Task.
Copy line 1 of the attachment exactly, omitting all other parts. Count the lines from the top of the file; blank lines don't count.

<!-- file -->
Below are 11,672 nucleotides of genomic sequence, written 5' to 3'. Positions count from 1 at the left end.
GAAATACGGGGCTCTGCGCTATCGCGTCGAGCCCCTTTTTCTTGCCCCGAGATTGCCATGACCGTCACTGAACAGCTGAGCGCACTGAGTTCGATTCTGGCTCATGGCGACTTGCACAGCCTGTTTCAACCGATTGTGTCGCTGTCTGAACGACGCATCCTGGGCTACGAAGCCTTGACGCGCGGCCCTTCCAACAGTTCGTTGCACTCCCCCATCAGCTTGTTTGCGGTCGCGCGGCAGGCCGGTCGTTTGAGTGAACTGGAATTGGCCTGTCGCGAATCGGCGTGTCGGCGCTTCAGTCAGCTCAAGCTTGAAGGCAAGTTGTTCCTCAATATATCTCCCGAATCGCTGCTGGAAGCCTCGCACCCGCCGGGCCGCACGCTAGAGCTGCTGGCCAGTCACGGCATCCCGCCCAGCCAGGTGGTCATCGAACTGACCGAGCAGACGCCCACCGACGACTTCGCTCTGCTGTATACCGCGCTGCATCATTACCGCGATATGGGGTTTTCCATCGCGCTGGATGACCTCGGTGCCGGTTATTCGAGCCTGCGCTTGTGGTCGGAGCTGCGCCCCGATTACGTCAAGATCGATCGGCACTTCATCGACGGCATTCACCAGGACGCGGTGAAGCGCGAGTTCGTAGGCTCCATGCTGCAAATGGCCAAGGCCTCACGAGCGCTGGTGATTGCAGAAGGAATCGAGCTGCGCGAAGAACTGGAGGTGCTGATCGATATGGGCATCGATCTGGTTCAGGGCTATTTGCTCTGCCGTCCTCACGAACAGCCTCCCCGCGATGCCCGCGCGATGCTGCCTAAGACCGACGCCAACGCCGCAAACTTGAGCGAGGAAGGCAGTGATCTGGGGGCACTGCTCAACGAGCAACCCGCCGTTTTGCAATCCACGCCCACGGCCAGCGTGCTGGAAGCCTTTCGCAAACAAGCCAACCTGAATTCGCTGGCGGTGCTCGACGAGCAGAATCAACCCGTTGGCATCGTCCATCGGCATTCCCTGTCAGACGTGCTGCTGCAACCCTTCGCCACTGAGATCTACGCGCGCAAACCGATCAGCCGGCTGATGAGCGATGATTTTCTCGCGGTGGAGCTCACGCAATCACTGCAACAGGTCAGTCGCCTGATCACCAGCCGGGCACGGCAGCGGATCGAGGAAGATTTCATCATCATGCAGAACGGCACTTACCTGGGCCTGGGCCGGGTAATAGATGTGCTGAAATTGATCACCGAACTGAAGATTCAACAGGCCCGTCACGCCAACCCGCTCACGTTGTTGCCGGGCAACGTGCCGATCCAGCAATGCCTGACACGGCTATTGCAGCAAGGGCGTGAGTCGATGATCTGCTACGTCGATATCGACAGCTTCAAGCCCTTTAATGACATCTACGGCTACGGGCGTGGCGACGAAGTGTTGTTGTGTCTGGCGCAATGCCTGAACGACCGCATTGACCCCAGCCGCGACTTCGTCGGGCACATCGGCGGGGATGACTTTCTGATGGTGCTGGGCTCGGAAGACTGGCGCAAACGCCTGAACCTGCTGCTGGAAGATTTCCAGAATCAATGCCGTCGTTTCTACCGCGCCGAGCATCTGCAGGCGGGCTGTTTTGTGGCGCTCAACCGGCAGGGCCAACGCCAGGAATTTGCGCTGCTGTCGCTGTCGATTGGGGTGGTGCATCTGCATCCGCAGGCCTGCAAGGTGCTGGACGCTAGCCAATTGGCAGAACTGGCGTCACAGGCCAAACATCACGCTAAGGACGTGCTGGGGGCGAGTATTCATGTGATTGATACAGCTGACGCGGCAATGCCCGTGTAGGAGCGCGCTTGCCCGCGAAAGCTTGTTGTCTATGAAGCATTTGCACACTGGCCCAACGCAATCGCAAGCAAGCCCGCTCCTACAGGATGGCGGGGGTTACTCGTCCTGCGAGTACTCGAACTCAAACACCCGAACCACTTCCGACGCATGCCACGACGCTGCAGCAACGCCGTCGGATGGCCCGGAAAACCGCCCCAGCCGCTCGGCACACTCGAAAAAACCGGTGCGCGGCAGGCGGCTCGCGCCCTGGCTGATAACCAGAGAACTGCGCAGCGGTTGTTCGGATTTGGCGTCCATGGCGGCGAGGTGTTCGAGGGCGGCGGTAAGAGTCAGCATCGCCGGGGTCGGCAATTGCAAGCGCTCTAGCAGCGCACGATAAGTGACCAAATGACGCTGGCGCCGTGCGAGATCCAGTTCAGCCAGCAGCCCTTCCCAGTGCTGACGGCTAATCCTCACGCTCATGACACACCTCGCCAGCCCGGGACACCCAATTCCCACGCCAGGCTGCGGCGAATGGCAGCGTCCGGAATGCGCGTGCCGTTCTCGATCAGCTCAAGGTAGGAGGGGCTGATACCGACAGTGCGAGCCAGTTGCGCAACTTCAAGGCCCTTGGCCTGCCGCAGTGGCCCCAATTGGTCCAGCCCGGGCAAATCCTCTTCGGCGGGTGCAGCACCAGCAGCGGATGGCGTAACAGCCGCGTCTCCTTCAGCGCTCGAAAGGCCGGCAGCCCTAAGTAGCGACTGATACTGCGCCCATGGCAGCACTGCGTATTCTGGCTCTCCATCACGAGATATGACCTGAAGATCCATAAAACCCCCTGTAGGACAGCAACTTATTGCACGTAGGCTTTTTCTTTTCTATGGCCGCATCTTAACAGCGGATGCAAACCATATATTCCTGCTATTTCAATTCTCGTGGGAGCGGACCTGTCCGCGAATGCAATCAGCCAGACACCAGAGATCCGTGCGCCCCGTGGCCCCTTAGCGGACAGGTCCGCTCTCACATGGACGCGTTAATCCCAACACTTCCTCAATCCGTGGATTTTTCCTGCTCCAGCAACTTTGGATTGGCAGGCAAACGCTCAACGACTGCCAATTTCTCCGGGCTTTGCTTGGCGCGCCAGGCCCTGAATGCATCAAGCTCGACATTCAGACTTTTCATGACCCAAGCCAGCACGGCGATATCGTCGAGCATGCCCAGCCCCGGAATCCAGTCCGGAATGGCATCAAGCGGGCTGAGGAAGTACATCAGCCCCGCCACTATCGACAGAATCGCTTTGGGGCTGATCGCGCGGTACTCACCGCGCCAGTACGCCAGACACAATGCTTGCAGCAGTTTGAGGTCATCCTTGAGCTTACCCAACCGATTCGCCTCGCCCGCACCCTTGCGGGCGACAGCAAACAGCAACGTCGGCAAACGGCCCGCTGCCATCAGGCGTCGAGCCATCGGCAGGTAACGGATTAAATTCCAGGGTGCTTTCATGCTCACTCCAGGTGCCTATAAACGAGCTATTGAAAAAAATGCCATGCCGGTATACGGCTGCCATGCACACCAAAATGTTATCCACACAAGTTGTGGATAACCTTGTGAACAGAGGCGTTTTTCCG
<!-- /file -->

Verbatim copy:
Below are 11,672 nucleotides of genomic sequence, written 5' to 3'. Positions count from 1 at the left end.